As I've said before, we didn't go a lot of places in my childhood.  Having cattle at home to get back to just didn't allow for a lot of travel.  But one place we did go almost yearly was the wonderful Children's Museum of Indianapolis.  Coincidentally, we always visited it when we were in Indy for Hoosier Beef Congress in December.

This setting stared in several short story assignments I wrote in my school days, and will always be on my list of top places to visit in Indy.  And now, as if it could get any better, my sister recently started working at the museum, and is able to give us insider tips!!!  I can't say enough about how great this museum is, for kids of all ages, and frankly it would take a long, long post to explain all of the different exhibits at the museum, so I'll just share some highlights and photos from our most recent visits with the pre-school set.  Back in 2011 we took the first three grandkids on my side, who were 0, 1, and 5 years old.  We've doubled the number of grandkids in the last three years, and took all six of them on the most recent trip, ages:  0, 1, 2, 3, 4, and 8. 

Of course they need an Indy Car! 
Favorite exhibits for the toddler/pre-schooler set:
Fireworks of Glass:  The colorful sculpture in the center of the museum, made by Dale Chihuly is neat to look at from the ramps, but the pre-schoolers in our group have always loved to look at it from below.  A rotating bench on the lower level makes for a great viewing spot.  And building their own sculpture with plastic pieces is always a hit.

Dinosphere:  The scene is set perfectly for entering the late Cretaceous time period, as changing weather (lights and sounds) add to the awesomeness of this exhibit.  A "storm" happens periodically, and help little ones imagine what it was like to walk with the dinosaurs.  Kids love the archeology pit here, as well as dressing up and hopping in a dinosaur nest.  

Playscape:  The newly remodeled play area for the youngest visitors is worth a membership on it's own if you live nearby.  There is sand play, water play, building, crawling, music, and even an art studio.  The under five crowd (and their "helper" older siblings) can experience sights, sounds, touches, and smells in this wonderful playscape.  Scienceworks is a similar exhibit, but for a bit older kids to explore.

The Carousel:  On the highest level, the full size carousel is always a favorite (though adds a $1 a ride to your costs, except under two who are still free).  Be sure to check if you want a stationary ride or an animal that goes up and down. The exhibit around the carousel includes a maze of mirrors, and some good dramatic free play space.

Take Me to China:  Finally, the exhibit featuring the destination China was also surprisingly fun for our group.  "Flying" on an airplane, "riding" on a commuter train, practicing eating Chinese cuisine, shopping in a grocery store, and dressing up in traditional costumes were all enjoyed by our kiddos.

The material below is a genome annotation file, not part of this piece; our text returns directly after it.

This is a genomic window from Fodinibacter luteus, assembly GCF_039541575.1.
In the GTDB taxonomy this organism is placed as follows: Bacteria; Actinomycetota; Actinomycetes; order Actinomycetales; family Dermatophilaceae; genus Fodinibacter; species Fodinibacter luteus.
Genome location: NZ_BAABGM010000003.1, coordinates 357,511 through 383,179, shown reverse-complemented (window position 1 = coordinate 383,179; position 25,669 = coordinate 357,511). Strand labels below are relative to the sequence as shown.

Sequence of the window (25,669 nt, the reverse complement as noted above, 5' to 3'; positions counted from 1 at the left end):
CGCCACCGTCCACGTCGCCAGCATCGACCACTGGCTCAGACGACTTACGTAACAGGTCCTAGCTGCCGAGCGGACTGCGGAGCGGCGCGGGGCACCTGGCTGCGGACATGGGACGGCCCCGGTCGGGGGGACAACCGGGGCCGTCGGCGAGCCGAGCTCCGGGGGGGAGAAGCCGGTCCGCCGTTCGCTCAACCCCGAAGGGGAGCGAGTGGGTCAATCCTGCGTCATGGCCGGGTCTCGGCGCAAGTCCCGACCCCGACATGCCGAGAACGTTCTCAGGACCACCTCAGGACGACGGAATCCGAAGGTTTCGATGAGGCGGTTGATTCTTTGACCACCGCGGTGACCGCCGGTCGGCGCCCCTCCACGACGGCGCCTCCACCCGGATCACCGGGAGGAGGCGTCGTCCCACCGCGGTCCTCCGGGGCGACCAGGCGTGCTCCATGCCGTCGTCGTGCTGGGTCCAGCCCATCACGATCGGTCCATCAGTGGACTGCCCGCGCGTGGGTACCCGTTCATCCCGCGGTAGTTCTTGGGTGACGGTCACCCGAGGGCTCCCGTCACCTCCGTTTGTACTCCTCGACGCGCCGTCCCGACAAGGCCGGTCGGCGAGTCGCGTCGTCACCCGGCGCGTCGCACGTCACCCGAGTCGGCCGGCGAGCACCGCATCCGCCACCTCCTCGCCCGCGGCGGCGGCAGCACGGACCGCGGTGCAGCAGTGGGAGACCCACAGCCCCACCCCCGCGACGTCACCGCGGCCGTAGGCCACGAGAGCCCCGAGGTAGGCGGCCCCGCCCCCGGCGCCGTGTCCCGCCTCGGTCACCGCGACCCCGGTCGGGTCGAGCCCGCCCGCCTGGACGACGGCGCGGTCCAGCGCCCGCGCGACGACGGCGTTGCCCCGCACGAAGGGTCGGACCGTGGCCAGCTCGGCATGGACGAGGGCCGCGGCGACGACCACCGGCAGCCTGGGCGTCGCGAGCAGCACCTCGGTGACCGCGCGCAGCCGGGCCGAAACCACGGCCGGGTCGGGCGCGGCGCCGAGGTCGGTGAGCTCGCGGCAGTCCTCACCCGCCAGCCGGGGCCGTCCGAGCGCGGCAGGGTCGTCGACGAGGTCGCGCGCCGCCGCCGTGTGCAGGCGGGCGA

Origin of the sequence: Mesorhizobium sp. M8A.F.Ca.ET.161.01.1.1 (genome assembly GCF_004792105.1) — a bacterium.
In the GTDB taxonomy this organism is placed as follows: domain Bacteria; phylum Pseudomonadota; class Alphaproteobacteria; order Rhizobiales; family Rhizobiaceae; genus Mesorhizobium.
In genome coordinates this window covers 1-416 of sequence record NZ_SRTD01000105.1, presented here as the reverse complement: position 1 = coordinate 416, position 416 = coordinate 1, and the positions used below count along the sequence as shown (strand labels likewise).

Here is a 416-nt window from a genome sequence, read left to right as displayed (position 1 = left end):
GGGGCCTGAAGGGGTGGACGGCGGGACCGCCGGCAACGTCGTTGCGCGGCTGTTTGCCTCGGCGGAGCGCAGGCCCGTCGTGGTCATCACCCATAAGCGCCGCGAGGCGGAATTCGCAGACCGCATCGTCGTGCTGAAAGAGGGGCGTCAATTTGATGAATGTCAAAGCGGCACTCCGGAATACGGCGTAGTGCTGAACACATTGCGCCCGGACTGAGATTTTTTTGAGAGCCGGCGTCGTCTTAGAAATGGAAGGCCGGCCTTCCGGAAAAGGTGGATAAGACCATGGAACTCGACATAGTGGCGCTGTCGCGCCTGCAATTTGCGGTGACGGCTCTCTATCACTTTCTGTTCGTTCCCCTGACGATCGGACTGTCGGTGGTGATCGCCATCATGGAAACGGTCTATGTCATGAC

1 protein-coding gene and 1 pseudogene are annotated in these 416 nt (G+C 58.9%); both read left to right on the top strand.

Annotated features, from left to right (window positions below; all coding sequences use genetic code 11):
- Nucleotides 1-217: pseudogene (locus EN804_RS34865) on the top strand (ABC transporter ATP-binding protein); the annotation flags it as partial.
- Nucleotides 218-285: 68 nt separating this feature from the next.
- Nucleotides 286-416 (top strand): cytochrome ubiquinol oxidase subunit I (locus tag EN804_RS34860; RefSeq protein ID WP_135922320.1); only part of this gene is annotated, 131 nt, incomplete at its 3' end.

Additional Tips:
  • Keep an eye out for temporary exhibits.  Even if you've been there dozens of times before like us, you never know when something new will be there.  We happened to be there during the short time this Wall to China Slide was up, and it was about the best slide ever.  A nice extra touch.   
  • Like many museums, they are closed on some Mondays.  Tues-Sun, hours are 10-5pm.
  • For an extra fee, you can view The Emperor's Painted Army in the China's Terra Cotta Warriors exhibit.  Though it was a little old for our crowd, it's very interesting for adults and all my second-grader niece could talk about when she visited on a school field trip.  She loved it, and they do a neat dramatization of the warrior and an archeologist in the atrium daily.  Check for the time, and hurry because the exhibit will end in November!
  • There is a Mother's Room in the new Playscape exhibit.  Private with everything needed for caring for a newborn (whether you are breastfeeding or want a quiet place to feed a bottle and change diapers).
  • If you have a Transformer lover, they will obviously notice the huge Bumblebee figure as you walk in, but be sure to catch the dramatization of Bumblebee in the atrium too.  Your action lover will delight in watching Bumblebee come to life.  (The main thing my four year old talks about when he remembers his trip.)  Check the time for this when you arrive.

  • Tickets to the Lilly Theater and the Planetarium (One World, One Sky:  Big Bird's Big Adventure is good for the youngest visitors) are free, pick up at the lower level ticket booth.  It looks like they have an awesome Christmas Seuss-themed play coming up in the Lilly.
  • There is a huge, real life train in the basement that kids can walk through.  Beware though, there are new train tables nearby.  You may want to distract them from these if you have a kid like mine who would play all day and may have a melt down if you'd rather not stay at that exhibit all day.
  • You can rent a stroller, pick up a complementary diaper, store stuff in a rented locker, eat at the food court, or even use an ATM in the museum.  Basically, they have everything you need including free wifi spots.  Since it is a bit pricey ($14.50-19.50, under two are free) you really should plan to get the most out of your money by spending the whole day there.  And if you do make it the whole day, plan to end at the top level around 4:55 for the daily "parade".  (They do offer free nights, but I have heard they are packed!)